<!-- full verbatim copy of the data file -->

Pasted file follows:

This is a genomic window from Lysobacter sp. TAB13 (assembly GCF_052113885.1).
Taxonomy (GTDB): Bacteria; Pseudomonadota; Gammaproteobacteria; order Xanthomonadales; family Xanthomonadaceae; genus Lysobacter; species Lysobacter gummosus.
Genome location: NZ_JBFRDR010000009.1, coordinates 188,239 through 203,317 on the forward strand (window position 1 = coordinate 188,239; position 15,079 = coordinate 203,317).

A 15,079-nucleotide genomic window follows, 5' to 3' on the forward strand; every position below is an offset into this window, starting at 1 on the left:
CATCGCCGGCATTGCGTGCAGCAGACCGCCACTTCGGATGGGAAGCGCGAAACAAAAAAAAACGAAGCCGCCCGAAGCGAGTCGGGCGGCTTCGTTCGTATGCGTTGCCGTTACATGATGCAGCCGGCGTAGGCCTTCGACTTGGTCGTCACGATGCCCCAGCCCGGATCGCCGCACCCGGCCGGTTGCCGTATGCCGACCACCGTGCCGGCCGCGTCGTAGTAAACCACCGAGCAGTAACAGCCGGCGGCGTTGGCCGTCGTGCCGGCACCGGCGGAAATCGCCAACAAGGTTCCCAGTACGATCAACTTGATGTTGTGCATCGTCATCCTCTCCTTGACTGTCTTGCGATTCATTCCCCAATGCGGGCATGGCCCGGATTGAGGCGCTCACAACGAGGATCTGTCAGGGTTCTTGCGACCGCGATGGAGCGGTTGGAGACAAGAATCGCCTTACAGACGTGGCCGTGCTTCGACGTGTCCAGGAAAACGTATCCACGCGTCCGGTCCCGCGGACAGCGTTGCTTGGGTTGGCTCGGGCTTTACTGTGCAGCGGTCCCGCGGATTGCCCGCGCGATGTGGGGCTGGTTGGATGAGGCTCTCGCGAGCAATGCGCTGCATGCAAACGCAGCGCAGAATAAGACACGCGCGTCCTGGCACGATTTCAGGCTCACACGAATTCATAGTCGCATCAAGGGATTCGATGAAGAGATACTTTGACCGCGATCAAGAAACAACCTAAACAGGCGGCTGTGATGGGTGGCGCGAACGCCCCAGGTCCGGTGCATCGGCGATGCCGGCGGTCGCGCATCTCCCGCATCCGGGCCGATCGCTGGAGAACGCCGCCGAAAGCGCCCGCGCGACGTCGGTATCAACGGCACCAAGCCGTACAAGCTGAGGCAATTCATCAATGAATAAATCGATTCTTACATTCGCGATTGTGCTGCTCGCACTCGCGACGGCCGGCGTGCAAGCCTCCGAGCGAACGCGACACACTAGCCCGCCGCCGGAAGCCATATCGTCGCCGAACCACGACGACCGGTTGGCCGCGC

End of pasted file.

This is a genomic window from Lysobacter sp. TAB13 (assembly GCF_052113885.1).
Taxonomy (GTDB): Bacteria; Pseudomonadota; Gammaproteobacteria; order Xanthomonadales; family Xanthomonadaceae; genus Lysobacter; species Lysobacter gummosus.
Genome location: NZ_JBFRDR010000009.1, coordinates 188,239 through 203,317 on the forward strand (window position 1 = coordinate 188,239; position 15,079 = coordinate 203,317).

A 15,079-nucleotide genomic window follows, 5' to 3' on the forward strand; every position below is an offset into this window, starting at 1 on the left:
CATCGCCGGCATTGCGTGCAGCAGACCGCCACTTCGGATGGGAAGCGCGAAACAAAAAAAAACGAAGCCGCCCGAAGCGAGTCGGGCGGCTTCGTTCGTATGCGTTGCCGTTACATGATGCAGCCGGCGTAGGCCTTCGACTTGGTCGTCACGATGCCCCAGCCCGGATCGCCGCACCCGGCCGGTTGCCGTATGCCGACCACCGTGCCGGCCGCGTCGTAGTAAACCACCGAGCAGTAACAGCCGGCGGCGTTGGCCGTCGTGCCGGCACCGGCGGAAATCGCCAACAAGGTTCCCAGTACGATCAACTTGATGTTGTGCATCGTCATCCTCTCCTTGACTGTCTTGCGATTCATTCCCCAATGCGGGCATGGCCCGGATTGAGGCGCTCACAACGAGGATCTGTCAGGGTTCTTGCGACCGCGATGGAGCGGTTGGAGACAAGAATCGCCTTACAGACGTGGCCGTGCTTCGACGTGTCCAGGAAAACGTATCCACGCGTCCGGTCCCGCGGACAGCGTTGCTTGGGTTGGCTCGGGCTTTACTGTGCAGCGGTCCCGCGGATTGCCCGCGCGATGTGGGGCTGGTTGGATGAGGCTCTCGCGAGCAATGCGCTGCATGCAAACGCAGCGCAGAATAAGACACGCGCGTCCTGGCACGATTTCAGGCTCACACGAATTCATAGTCGCATCAAGGGATTCGATGAAGAGATACTTTGACCGCGATCAAGAAACAACCTAAACAGGCGGCTGTGATGGGTGGCGCGAACGCCCCAGGTCCGGTGCATCGGCGATGCCGGCGGTCGCGCATCTCCCGCATCCGGGCCGATCGCTGGAGAACGCCGCCGAAAGCGCCCGCGCGACGTCGGTATCAACGGCACCAAGCCGTACAAGCTGAGGCAATTCATCAATGAATAAATCGATTCTTACATTCGCGATTGTGCTGCTCGCACTCGCGACGGCCGGCGTGCAAGCCTCCGAGCGAACGCGACACACTAGCCCGCCGCCGGAAGCCATATCGTCGCCGAACCACGACGACCGGTTGGCCGCGC